As shown by Stirman and Pennebaker (2001), suicide might be associated with infrequent use of first person plural pronouns, such as "we", and more frequent use of first person singular pronouns, such as "I"--possibly reflecting social disengagement. This pattern of word usage was indeed uncovered in suicidal poets (Stirman & Pennebaker, 2001).

Correlations with demographics

Age also influences the use of words. Older individuals use fewer self references. That is, conceivably, they can more readily detach themselves from their problems and thus use the words "I", "me", or "my" less often than do younger individuals (Pennebaker & Stone, 2003).

Furthermore, older individuals use fewer words that relate to negative emotions. Perhaps, these individuals have often developed the ability to alleviate unpleasant emotions and thus use the terms "upset", "sad", "angry", and "anxious" less often than do their younger counterparts (Pennebaker & Stone, 2003).


One of the complications of word count methods is that words might be classified incorrectly. For example, as Fast and Funder (2008) acknowledge, the word "happy" in the sentence "I am not happy" is classified as a positive emotion, even though the person is depicting a negative mood.

Nevertheless, the sentence "I am not happy" is not equivalent to the sentence "I am sad" (Berry, Pennebaker, Mueller, & Hiller, 1997 & Fast & Funder, 2008). In particular, the sentence "I am not happy" indicates that individuals are evaluating their level of happiness and not their level of sadness. Hence, assigning the terms "happy" and "sad" in these sentences to separate categories might be appropriate. Indeed, Berry, Pennebaker, Mueller, and Hiller (1997) showed that classifications do not differ substantially when humans, rather than computers, categorize the words.


Allport, F., Walker, L., & Lathers, E. (1934). Written composition and characteristics of personality. Archives of Psychology, 173, 1-82.

Berry, D. S., Pennebaker, J. W., Mueller, J. S., & Hiller, W. (1997). Linguistic bases of social perception. Personality and Social Psychology Bulletin, 23, 526-538.

Bucci W., & Freedman, N. (1981). The language of depression. Bulletin of Menninger Clinic, 45, 334-358,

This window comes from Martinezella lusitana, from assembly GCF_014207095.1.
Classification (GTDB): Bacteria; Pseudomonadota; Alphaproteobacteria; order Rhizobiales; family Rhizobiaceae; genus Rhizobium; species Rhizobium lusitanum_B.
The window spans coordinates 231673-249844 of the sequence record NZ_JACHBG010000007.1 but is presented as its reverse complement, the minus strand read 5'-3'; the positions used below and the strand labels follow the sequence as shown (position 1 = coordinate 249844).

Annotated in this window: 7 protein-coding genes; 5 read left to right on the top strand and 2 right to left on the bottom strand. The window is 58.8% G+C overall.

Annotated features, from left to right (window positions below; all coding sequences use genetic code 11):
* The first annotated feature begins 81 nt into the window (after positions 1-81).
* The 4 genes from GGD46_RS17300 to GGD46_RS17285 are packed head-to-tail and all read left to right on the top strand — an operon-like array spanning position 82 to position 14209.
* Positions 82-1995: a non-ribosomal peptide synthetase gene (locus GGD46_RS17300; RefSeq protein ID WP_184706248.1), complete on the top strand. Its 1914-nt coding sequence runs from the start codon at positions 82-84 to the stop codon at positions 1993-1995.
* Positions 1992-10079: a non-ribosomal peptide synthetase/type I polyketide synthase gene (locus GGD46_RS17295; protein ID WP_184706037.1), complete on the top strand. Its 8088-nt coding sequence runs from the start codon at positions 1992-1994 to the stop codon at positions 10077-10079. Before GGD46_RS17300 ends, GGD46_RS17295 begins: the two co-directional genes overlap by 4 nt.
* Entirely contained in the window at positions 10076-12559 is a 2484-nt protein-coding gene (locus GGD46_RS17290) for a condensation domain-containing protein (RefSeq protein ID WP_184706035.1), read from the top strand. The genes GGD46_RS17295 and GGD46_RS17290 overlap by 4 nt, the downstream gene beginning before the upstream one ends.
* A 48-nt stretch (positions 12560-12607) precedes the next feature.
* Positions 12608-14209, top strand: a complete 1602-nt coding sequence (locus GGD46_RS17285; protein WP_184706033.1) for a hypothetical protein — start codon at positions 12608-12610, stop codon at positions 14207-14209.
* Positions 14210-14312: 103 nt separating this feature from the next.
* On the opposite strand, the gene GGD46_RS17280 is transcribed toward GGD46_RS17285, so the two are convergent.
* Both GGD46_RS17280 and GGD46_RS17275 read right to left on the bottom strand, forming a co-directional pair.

Burke, P. A., & Dollinger, S. J. (2005). A picture's worth a thousand words": Language use in the autophotographic essay. Personality and Social Psychology Bulletin, 31, 536-548.

Carroll, D. W. (1999). Psychology of language (3rd ed.). New York: Brooks/Cole.

Chung, C. K., & Pennebaker, J. W. (2008). Revealing dimensions of thinking in open-ended self-descriptions: An automated meaning extraction method for natural language. Journal of Research in Personality, 42, 96-132.

Chung, C., & Pennebaker, J. (2007). The psychological functions of function words. In K. Fielder (Ed.), Frontiers in social psychology (pp. 343-359). New York: Psychology Press.

Chung, C. K., & Pennebaker, J. W. (2008). Revealing dimensions of thinking in open-ended self-descriptions: An automated meaning extraction method for natural language. Journal of Research in Personality, 42, 96-132.

Fast, L. A., & Funder, D. C. (2008). Personality as manifest in word use: correlations with self-report, acquaintance report, and behavior. Journal of Personality and Social Psychology, 94, 334-346.

Fernandez-Dols, J., Sanchez, F., Carrera, P., & Ruiz-Belda, M. (1997). Are spontaneous expressions and emotions linked? An experimental test of coherence. Journal of Nonverbal Behavior, 21, 163-177.

Furnham, A. (1990). Language and personality. In H. Giles & W. P. Robinson (Eds.), Handbook of language and social psychology (pp. 73-95). New York: Wiley.

Gottschalk, L., & Gleser, G. (1969). The measurement of psychological states through the content analysis of verbal behavior. Berkeley: University of California Press.

Groom, C., & Pennebaker, J. (2002). Brief report: Words. Journal of Research in Personality, 36, 615-621.

Gross, J. J., & John, O. P. (1997). Revealing feelings: Facets of emotional expressivity in self-reports, peer ratings, and behavior. Journal of Personality and Social Psychology, 72, 435-448.

Gross, J. J., John, O. P., & Richards, J. M. (2000). The dissociation of emotion expression from emotion experience: A personality perspective. Personality and Social Psychology Bulletin, 26, 712-726.

Hayakawa, S. I. (1940). Language in action. Chicago: Semantics Institute.

Hart, R. P. (2001). Redeveloping DICTION: theoretical considerations. In M. D. West (Ed.), Theory, method, and practice in computer content analysis (pp. 43-60). New York: Ablex.